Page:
If you need to quickly share a document with someone and keep them up to date on changes, then the Microsoft Garage made Project Lively just for you.
Companies like Microsoft and Google have made some nice collaborative tools for working on documents with colleagues and teams. Office 365 and G Suite are two examples of solutions that are tied to each company’s cloud storage solutions, Microsoft OneDrive and Google Drive, and allow users to see changes made by coworkers.
Not everyone wants to be tied to a cloud storage solution, however. Some would rather work more directly with someone on co-creating a piece of work. Microsoft’s Garage team of internal hackers have created a new solution just for those people called Project Lively, Venturebeat reports.
Project Lively is a new app and service that integrates with Word 2016 on Windows and Mac, along with the online version of Word that comes with Office 365. Using Project Lively, you can send a document to another Word user that will keep both of you informed when changes are made — only without needing to save the document to a shared cloud storage location.
The process is rather simple. Once you have installed the Project Lively Word add-in, you create a document in Word as usual and then save it within the Project Lively window. You can then share the document as you would normally do, via email, internal network share, USB drive, or another method. You can even email the document to yourself and access it on another machine to keep both versions in sync.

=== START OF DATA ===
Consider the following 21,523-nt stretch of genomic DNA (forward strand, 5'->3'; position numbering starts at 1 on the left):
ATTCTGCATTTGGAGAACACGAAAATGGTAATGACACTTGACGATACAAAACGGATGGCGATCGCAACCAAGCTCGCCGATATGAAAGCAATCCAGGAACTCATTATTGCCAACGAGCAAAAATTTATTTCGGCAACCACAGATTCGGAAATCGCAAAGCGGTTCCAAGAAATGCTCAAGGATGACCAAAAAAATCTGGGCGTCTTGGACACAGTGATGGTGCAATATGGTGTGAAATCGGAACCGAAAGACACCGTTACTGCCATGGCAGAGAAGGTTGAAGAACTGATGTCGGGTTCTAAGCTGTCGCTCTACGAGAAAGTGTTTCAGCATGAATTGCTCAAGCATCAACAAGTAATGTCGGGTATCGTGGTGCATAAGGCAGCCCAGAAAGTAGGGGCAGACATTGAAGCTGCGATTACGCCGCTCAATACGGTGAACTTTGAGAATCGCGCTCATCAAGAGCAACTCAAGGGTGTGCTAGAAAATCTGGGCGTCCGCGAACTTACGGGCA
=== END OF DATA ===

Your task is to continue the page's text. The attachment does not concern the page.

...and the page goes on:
Now, every time you update the document, Project Lively will send a notification to anyone working with that document that a change has been made. Project Lively also serves as a sort of ad hoc backup solution because the service maintains your documents in the Microsoft Azure cloud.
For now, Project Lively doesn’t handle merge conflicts and so it’s by no means intended to replace more robust collaborative tools like Office 365. It’s also a Microsoft Garage project, meaning it is experimental and could stop working at any time if Microsoft decides to move on to something else. Nevertheless, it’s an interesting tool for informal collaboration and it’s free. Just install the add-in from here and get to work.